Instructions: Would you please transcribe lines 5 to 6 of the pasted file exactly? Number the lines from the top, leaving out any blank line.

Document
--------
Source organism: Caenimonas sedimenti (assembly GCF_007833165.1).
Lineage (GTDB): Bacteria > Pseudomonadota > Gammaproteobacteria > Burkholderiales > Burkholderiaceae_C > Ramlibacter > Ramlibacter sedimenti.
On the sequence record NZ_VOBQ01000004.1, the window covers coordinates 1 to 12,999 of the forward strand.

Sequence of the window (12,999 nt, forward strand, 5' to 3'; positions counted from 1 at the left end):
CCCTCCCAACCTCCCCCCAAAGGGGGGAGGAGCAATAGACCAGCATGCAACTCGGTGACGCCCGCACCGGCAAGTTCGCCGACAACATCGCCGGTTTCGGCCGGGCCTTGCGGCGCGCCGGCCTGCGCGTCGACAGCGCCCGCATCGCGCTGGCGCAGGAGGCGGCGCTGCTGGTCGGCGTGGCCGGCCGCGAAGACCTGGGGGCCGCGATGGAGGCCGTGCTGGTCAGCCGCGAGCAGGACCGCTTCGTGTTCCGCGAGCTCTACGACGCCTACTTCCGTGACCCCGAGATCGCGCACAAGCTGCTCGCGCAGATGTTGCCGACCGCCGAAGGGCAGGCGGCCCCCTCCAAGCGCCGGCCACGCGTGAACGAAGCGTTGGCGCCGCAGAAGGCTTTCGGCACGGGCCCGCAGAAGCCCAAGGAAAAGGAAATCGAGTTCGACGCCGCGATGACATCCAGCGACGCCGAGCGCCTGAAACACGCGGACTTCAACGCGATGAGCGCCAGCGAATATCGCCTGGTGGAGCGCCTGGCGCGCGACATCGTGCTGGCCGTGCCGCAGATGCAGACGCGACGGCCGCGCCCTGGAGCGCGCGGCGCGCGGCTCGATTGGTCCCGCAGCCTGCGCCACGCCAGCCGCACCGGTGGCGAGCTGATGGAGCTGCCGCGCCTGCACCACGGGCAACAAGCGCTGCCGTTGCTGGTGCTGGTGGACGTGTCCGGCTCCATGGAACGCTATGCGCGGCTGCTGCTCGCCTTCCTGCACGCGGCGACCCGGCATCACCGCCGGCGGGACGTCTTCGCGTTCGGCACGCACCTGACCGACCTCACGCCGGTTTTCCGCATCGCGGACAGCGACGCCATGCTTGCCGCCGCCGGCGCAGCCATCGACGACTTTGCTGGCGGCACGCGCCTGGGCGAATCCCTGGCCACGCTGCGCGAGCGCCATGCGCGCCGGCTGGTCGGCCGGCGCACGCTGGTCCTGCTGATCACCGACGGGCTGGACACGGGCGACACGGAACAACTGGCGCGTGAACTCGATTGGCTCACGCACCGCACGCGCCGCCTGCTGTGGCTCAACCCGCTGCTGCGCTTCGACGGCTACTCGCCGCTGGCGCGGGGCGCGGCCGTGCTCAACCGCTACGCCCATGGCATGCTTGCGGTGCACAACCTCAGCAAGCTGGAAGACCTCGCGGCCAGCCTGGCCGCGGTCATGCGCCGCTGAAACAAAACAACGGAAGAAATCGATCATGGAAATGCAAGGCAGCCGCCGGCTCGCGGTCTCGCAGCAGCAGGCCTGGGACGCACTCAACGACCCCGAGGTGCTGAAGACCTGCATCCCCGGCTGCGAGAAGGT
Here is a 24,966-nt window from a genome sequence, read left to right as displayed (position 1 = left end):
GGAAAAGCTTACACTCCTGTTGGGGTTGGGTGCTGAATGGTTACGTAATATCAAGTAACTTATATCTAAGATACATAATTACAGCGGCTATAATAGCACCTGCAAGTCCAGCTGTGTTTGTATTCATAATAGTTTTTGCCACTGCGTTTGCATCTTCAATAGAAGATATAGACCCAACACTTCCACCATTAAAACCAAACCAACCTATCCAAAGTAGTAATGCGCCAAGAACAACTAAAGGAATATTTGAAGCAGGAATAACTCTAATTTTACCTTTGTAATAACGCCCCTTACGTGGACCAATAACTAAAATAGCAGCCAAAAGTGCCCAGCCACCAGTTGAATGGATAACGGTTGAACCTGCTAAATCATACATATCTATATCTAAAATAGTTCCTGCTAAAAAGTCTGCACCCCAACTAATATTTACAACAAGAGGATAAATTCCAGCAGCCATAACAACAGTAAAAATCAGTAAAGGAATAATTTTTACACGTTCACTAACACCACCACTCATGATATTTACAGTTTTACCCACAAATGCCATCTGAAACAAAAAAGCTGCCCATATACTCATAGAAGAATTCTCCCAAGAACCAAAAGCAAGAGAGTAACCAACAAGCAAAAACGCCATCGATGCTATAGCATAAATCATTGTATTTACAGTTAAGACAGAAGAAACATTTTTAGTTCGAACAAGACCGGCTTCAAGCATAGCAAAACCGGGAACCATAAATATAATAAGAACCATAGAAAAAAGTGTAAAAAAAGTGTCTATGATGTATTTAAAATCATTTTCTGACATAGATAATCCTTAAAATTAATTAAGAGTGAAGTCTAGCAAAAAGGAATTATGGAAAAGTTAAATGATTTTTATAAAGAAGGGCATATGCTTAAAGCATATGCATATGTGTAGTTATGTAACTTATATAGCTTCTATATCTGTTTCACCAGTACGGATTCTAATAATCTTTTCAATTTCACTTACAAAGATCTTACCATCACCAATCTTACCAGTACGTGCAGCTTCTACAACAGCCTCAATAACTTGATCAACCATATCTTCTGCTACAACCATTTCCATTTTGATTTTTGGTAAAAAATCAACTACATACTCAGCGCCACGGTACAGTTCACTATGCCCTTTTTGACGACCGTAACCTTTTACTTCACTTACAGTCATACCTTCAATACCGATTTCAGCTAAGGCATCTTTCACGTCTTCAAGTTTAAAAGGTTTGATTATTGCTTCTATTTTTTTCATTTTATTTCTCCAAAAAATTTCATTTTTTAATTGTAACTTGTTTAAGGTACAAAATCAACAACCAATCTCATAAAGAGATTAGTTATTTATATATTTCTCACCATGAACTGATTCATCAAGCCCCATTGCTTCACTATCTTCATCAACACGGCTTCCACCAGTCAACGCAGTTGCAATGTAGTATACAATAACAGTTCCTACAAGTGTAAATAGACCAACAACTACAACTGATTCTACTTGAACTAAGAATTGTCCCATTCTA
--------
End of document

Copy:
CCCTCCCAACCTCCCCCCAAAGGGGGGAGGAGCAATAGACCAGCATGCAACTCGGTGACGCCCGCACCGGCAAGTTCGCCGACAACATCGCCGGTTTCGGCCGGGCCTTGCGGCGCGCCGGCCTGCGCGTCGACAGCGCCCGCATCGCGCTGGCGCAGGAGGCGGCGCTGCTGGTCGGCGTGGCCGGCCGCGAAGACCTGGGGGCCGCGATGGAGGCCGTGCTGGTCAGCCGCGAGCAGGACCGCTTCGTGTTCCGCGAGCTCTACGACGCCTACTTCCGTGACCCCGAGATCGCGCACAAGCTGCTCGCGCAGATGTTGCCGACCGCCGAAGGGCAGGCGGCCCCCTCCAAGCGCCGGCCACGCGTGAACGAAGCGTTGGCGCCGCAGAAGGCTTTCGGCACGGGCCCGCAGAAGCCCAAGGAAAAGGAAATCGAGTTCGACGCCGCGATGACATCCAGCGACGCCGAGCGCCTGAAACACGCGGACTTCAACGCGATGAGCGCCAGCGAATATCGCCTGGTGGAGCGCCTGGCGCGCGACATCGTGCTGGCCGTGCCGCAGATGCAGACGCGACGGCCGCGCCCTGGAGCGCGCGGCGCGCGGCTCGATTGGTCCCGCAGCCTGCGCCACGCCAGCCGCACCGGTGGCGAGCTGATGGAGCTGCCGCGCCTGCACCACGGGCAACAAGCGCTGCCGTTGCTGGTGCTGGTGGACGTGTCCGGCTCCATGGAACGCTATGCGCGGCTGCTGCTCGCCTTCCTGCACGCGGCGACCCGGCATCACCGCCGGCGGGACGTCTTCGCGTTCGGCACGCACCTGACCGACCTCACGCCGGTTTTCCGCATCGCGGACAGCGACGCCATGCTTGCCGCCGCCGGCGCAGCCATCGACGACTTTGCTGGCGGCACGCGCCTGGGCGAATCCCTGGCCACGCTGCGCGAGCGCCATGCGCGCCGGCTGGTCGGCCGGCGCACGCTGGTCCTGCTGATCACCGACGGGCTGGACACGGGCGACACGGAACAACTGGCGCGTGAACTCGATTGGCTCACGCACCGCACGCGCCGCCTGCTGTGGCTCAACCCGCTGCTGCGCTTCGACGGCTACTCGCCGCTGGCGCGGGGCGCGGCCGTGCTCAACCGCTACGCCCATGGCATGCTTGCGGTGCACAACCTCAGCAAGCTGGAAGACCTCGCGGCCAGCCTGGCCGCGGTCATGCGCCGCTGAAACAAAACAACGGAAGAAATCGATCATGGAAATGCAAGGCAGCCGCCGGCTCGCGGTCTCGCAGCAGCAGGCCTGGGACGCACTCAACGACCCCGAGGTGCTGAAGACCTGCATCCCCGGCTGCGAGAAGGT
Here is a 24,966-nt window from a genome sequence, read left to right as displayed (position 1 = left end):